go

in provides the colleges and seminaries where the matter of educating her candidates for these candidates may be trained for their the ministry? Is it sufficient for her simply calling at a moderate cost. Then, having

Then, having to furnish them institutions for the purpose, gone through their studies here, the church, or shall she advance farther, and aid those

common one.

who have not sufficient means for attending whole, and so of every part of it, to do somethese institutions there to go through the thing for providing a suitable ministry for course she has prescribed to obtain ordina- the preaching of the gospel, contributing the tion? Some say it is enough to furnish the means for its education is one item of that institutions.

Further help is needless, is duty. If a church has not sons to give, it injurious, is liable to abuse, is a premium at least can give money; and how it can for entering the ministry. But what if those exempt itself honorably from such giving young men commanding sufficient means we do not see. In refusing to do this, it defor their education are not sufficiently nu- clines taking a fair share in bearing a commerous to supply the demand? Shall the mon burden and supplying a common benchurch rest here and say she cannot help it; efit. The time may come when its pulpit “What is wanting cannot be numbered ”? shall be vacant, and will it not be glad to We must do the best we can with what we have it occupied by some one of these very have. Will this be a sufficient apology ministers whom it has refused to assist in for her deficiency when there are among her educating? Yea, it may be enjoying his sons those who have the suitable gifts and services already. Indeed, do we not know the genuine aspirations for the ministry, but such ? and ought it not to give freely as it who cannot bear the expense of that prep- has received ? aration which she herself exacts ? That Let it be remembered that the Board has there have been such the whole history of under its care all the candidates among the the church proves-men who through a freedmen, and most of those who are fitting little assistance have risen from the ranks themselves to preach to our immigrant popof the common people, from the plow and ulations. There is no question about the the shoe bench and the printing office and necessity of helping these. Also let it be rethe like, to become the lights of the world. membered that of the 108 net increase of There are such still; and there is no justifi- ministers last year, we drew 88 from other able reason why their services should not be denominations, giving them in return but secured for the benefit of mankind. They 38. are needed, and the possibility of securing them to meet the wants of the church im- AN EXAMPLE TO BE FOLLOWED. poses an obligation to do so. The simple We take the liberty of inserting here for principle of self-edification requires it. It wider reading an article clipt from the pages is in the conviction of the soundness of this of the Presbyterian, which illustrates what policy that all our Christian denominations might be more generally done for the inhave organized schemes for aiding those crease of the ministry were ministers, ard candidates for the ministry who are unable indeed Christians generally, more alert to to bear the expense of the education which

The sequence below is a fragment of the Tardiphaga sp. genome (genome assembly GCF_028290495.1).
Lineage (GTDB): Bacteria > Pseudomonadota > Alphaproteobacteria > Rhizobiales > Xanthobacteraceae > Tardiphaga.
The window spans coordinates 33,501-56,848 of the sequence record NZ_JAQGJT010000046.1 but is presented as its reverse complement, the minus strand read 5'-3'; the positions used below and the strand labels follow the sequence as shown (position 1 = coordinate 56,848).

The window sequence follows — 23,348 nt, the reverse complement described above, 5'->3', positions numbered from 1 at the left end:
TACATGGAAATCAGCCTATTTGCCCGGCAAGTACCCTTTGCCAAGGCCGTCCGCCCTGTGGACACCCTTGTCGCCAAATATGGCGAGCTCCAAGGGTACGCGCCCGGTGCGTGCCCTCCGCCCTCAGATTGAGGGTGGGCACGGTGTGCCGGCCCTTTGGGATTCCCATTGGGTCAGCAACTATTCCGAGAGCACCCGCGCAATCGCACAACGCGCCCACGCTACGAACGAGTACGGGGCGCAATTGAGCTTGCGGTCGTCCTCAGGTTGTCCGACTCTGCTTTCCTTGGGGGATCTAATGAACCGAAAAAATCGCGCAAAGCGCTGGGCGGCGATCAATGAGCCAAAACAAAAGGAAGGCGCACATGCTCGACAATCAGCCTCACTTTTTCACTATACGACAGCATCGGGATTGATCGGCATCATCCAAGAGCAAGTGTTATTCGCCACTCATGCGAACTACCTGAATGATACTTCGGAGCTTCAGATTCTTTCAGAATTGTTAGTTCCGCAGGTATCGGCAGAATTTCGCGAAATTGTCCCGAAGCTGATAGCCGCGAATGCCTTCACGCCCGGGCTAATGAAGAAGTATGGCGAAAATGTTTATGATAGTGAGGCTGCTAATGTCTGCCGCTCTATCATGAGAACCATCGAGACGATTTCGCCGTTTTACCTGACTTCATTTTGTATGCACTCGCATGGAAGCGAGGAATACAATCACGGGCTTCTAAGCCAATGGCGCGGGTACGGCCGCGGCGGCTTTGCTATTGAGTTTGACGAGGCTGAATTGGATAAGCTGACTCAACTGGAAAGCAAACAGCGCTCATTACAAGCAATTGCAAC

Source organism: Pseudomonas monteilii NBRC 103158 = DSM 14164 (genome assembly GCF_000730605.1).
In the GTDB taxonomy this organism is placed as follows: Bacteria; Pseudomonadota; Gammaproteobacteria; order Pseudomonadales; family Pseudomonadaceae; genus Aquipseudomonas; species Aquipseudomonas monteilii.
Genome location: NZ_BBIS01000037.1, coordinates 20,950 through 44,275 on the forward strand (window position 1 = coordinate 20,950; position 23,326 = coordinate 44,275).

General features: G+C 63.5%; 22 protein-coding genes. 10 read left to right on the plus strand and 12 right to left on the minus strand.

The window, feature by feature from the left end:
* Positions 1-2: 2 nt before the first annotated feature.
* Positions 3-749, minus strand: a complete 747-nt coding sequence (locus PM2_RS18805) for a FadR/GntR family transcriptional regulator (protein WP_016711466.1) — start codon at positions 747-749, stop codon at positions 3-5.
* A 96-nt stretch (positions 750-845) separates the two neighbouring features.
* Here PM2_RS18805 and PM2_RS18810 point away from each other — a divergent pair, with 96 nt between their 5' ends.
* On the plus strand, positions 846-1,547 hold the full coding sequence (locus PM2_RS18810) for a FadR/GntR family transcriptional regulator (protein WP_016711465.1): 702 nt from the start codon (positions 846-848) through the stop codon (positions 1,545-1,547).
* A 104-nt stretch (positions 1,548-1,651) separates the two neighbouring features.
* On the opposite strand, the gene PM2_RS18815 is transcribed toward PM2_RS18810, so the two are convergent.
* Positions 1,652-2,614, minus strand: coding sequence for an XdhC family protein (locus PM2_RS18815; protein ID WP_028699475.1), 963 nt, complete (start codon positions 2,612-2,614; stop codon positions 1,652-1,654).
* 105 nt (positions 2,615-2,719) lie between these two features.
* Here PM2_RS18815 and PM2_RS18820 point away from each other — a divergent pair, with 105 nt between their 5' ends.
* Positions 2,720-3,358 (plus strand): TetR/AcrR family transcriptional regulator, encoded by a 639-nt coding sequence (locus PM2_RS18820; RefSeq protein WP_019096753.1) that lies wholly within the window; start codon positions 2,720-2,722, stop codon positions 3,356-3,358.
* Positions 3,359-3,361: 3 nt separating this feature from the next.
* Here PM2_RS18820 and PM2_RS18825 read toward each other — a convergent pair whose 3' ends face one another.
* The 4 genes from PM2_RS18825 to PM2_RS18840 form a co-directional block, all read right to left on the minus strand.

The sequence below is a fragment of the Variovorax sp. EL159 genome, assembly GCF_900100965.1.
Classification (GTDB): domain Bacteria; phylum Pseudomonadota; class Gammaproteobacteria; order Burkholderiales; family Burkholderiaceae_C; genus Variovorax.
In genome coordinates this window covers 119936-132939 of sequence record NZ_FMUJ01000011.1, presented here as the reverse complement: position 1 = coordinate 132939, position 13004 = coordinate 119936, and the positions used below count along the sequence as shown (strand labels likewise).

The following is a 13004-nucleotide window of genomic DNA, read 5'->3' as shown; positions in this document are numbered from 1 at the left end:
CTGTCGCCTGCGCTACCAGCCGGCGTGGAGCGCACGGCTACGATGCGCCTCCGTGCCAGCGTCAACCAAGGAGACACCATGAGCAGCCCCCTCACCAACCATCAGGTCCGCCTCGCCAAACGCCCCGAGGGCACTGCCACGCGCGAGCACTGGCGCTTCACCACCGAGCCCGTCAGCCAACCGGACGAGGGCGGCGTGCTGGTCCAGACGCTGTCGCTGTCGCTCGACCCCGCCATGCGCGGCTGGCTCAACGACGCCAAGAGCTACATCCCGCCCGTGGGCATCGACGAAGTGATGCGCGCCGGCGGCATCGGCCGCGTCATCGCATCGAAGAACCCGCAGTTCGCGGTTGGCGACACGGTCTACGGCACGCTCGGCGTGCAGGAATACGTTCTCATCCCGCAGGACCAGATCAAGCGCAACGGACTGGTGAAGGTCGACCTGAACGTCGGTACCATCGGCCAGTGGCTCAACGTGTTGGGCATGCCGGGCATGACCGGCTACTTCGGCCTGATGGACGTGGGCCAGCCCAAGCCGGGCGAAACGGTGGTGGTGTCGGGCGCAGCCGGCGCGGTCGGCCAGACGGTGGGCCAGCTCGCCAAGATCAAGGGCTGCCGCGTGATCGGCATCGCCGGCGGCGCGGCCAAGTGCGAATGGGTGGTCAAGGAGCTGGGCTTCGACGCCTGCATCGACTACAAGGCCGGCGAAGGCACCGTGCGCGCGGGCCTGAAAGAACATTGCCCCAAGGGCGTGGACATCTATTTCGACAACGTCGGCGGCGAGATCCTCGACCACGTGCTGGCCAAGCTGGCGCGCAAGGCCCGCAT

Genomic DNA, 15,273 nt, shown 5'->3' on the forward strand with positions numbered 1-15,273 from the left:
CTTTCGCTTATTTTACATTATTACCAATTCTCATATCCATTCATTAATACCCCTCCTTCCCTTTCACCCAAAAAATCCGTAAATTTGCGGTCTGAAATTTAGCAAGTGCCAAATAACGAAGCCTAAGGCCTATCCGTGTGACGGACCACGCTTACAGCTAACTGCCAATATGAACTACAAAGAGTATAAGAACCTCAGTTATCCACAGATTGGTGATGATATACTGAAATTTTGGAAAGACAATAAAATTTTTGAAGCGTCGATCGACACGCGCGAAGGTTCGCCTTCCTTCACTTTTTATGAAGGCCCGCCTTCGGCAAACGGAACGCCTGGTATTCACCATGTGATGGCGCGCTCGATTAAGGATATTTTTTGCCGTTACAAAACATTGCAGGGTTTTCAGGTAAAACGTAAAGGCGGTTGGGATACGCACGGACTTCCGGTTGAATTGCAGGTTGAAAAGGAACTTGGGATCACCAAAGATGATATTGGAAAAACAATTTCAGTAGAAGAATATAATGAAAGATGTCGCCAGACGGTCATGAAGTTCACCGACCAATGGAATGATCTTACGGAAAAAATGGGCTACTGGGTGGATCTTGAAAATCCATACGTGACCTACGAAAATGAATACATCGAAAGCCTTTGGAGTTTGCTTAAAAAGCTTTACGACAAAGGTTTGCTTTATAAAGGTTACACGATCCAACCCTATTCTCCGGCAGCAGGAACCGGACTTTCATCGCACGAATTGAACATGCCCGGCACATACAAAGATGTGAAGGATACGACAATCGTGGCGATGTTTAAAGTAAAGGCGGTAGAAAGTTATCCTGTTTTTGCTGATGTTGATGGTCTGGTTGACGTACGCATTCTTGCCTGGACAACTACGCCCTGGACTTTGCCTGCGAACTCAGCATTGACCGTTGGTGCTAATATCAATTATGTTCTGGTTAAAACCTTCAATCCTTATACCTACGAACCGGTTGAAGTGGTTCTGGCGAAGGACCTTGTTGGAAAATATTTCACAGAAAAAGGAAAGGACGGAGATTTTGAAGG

win young men of promise to consider its they require. To oppose this policy because claims

upon

them : of this, that or the other defect in its admin

About the year 1842 a bright boy of more istration, or because of some real or imagin